Dumbest



[duhm] /dʌm/

adjective, dumber, dumbest.
1.
lacking intelligence or good judgment; stupid; dull-witted.
2.
lacking the power of speech (offensive when applied to humans):
a dumb animal.
3.
temporarily unable to speak:
dumb with astonishment.
4.
refraining from any or much speech; silent.
5.
made, done, etc., without speech.
6.
lacking some usual property, characteristic, etc.
7.
performed in pantomime; mimed.
8.
Computers. pertaining to the inability to do processing locally:
A dumb terminal can input, output, and display data, but cannot process it.
Compare (def 4).
9.
Nautical.

Verb phrases
10.
dumb down, Informal. to make or become less intellectual, simpler, or less sophisticated:
to dumb down a textbook; American movies have dumbed down.
/dʌm/
adjective
1.
lacking the power to speak, either because of defects in the vocal organs or because of hereditary deafness
2.
lacking the power of human speech: dumb animals
3.
temporarily lacking or bereft of the power to speak: struck dumb
4.
refraining from speech; uncommunicative
5.
producing no sound; silent: a dumb piano
6.
made, done, or performed without speech
7.
(informal)

8.
(of a projectile or bomb) not guided to its target
adj.

Old English dumb “silent, unable to speak,” from PIE *dheubh- “confusion, stupefaction, dizziness,” from root *dheu- (1) “dust, mist, vapor, smoke,” and related notions of “defective perception or wits.”

The Old English, Old Saxon (dumb), Gothic (dumbs), and Old Norse (dumbr) forms of the word meant only “mute, speechless;” in Old High German (thumb) it meant both this and “stupid,” and in Modern German this latter became the only sense. Meaning “foolish, ignorant” was occasionally in Middle English, but modern use (1823) comes from influence of German dumm. Related: dumber; dumbest.

Applied to silent contrivances, hence dumbwaiter. As a verb, in late Old English, “to become mute;” c.1600, “to make mute.” To dumb (something) down is from 1933.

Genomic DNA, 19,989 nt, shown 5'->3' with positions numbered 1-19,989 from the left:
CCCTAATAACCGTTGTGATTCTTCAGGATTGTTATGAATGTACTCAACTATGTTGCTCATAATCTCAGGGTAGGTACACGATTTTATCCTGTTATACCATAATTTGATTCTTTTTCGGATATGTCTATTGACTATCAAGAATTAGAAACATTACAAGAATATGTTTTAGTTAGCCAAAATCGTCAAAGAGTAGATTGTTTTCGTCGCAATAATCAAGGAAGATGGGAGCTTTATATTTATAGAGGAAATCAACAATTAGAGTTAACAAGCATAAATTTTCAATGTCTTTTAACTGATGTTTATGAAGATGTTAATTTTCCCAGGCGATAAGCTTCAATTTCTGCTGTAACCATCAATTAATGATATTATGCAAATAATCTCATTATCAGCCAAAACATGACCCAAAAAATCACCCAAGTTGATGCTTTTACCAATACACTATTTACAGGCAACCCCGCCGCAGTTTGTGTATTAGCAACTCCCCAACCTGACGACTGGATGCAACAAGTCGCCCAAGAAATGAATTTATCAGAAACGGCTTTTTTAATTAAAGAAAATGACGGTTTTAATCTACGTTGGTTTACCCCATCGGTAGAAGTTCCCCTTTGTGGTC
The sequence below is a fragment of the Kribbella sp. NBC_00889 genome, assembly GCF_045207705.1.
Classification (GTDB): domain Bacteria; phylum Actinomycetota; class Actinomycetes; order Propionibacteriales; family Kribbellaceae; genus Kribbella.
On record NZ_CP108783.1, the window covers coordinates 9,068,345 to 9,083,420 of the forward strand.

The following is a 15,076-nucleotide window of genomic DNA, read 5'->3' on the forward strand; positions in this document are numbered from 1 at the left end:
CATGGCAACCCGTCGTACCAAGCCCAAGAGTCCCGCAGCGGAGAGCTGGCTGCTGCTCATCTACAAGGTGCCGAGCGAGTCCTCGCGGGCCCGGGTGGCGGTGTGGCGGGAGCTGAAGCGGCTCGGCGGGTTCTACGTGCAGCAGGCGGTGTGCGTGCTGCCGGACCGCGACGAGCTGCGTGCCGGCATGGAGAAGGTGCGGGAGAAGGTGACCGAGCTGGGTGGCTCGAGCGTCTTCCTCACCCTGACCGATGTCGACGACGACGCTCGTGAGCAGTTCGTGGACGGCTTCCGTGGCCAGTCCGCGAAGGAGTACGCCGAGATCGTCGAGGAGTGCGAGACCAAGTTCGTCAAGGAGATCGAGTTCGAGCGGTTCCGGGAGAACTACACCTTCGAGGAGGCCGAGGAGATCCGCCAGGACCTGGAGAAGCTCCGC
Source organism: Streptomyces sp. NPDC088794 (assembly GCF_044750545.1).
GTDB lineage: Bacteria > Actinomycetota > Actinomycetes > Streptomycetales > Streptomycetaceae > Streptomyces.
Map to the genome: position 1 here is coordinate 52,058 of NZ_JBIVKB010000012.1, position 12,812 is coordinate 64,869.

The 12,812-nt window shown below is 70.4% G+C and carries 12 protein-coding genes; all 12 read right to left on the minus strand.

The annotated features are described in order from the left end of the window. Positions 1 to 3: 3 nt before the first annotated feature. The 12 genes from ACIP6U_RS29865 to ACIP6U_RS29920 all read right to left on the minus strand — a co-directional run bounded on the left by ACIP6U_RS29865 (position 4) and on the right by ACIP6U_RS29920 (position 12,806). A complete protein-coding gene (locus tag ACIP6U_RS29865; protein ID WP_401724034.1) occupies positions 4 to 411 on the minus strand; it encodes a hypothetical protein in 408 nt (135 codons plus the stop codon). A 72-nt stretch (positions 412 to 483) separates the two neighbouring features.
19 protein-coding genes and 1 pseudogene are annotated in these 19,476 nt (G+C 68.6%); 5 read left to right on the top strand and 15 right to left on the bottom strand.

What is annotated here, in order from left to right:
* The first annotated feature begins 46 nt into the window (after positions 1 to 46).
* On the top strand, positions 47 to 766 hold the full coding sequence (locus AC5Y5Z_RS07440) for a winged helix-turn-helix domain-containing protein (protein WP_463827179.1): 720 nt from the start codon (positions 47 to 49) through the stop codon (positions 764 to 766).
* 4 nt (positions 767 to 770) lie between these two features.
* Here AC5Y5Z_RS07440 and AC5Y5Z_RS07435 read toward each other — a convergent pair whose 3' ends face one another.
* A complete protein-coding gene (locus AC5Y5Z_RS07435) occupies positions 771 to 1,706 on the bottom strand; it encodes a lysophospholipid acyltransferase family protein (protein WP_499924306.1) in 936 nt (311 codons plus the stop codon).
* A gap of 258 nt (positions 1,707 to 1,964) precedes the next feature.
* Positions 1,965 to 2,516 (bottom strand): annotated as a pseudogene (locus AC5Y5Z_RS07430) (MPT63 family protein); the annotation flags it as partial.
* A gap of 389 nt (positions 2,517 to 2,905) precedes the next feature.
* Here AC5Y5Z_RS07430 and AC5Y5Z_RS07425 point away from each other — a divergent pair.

adjective

Stupid; mentally sluggish; dim: You think I’m pretty dumb, don’t you? (1823+)

adj,adv

damn, darn (1787+)

[fr Pennsylvania German dumm]

from natural infirmity (Ex. 4:11); not knowing what to say (Prov. 31:8); unwillingness to speak (Ps. 39:9; Lev. 10:3). Christ repeatedly restored the dumb (Matt. 9:32, 33; Luke 11:14; Matt. 12:22) to the use of speech.

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  • Dumbfound

    [duhm-found, duhm-found] /dʌmˈfaʊnd, ˈdʌmˌfaʊnd/ verb (used with object) 1. to make speechless with amazement; astonish. /dʌmˈfaʊnd/ verb 1. (transitive) to strike dumb with astonishment; amaze v. 1650s, from dumb (adj.) + ending from confound.

  • Dumbfounded

    [duhm-found, duhm-found] /dʌmˈfaʊnd, ˈdʌmˌfaʊnd/ verb (used with object) 1. to make speechless with amazement; astonish. /dʌmˈfaʊnd/ verb 1. (transitive) to strike dumb with astonishment; amaze adj. past participle adjective from dumbfound. v. 1650s, from dumb (adj.) + ending from confound.



  • Dumbhead

    [duhm-hed] /ˈdʌmˌhɛd/ noun, Slang. 1. . noun Astupidperson: This dumbhead has just gone nuts/ the dumbfuck who thought that up [1887+; perhaps fr German Dummkopf]

  • Dumbjohn

    noun



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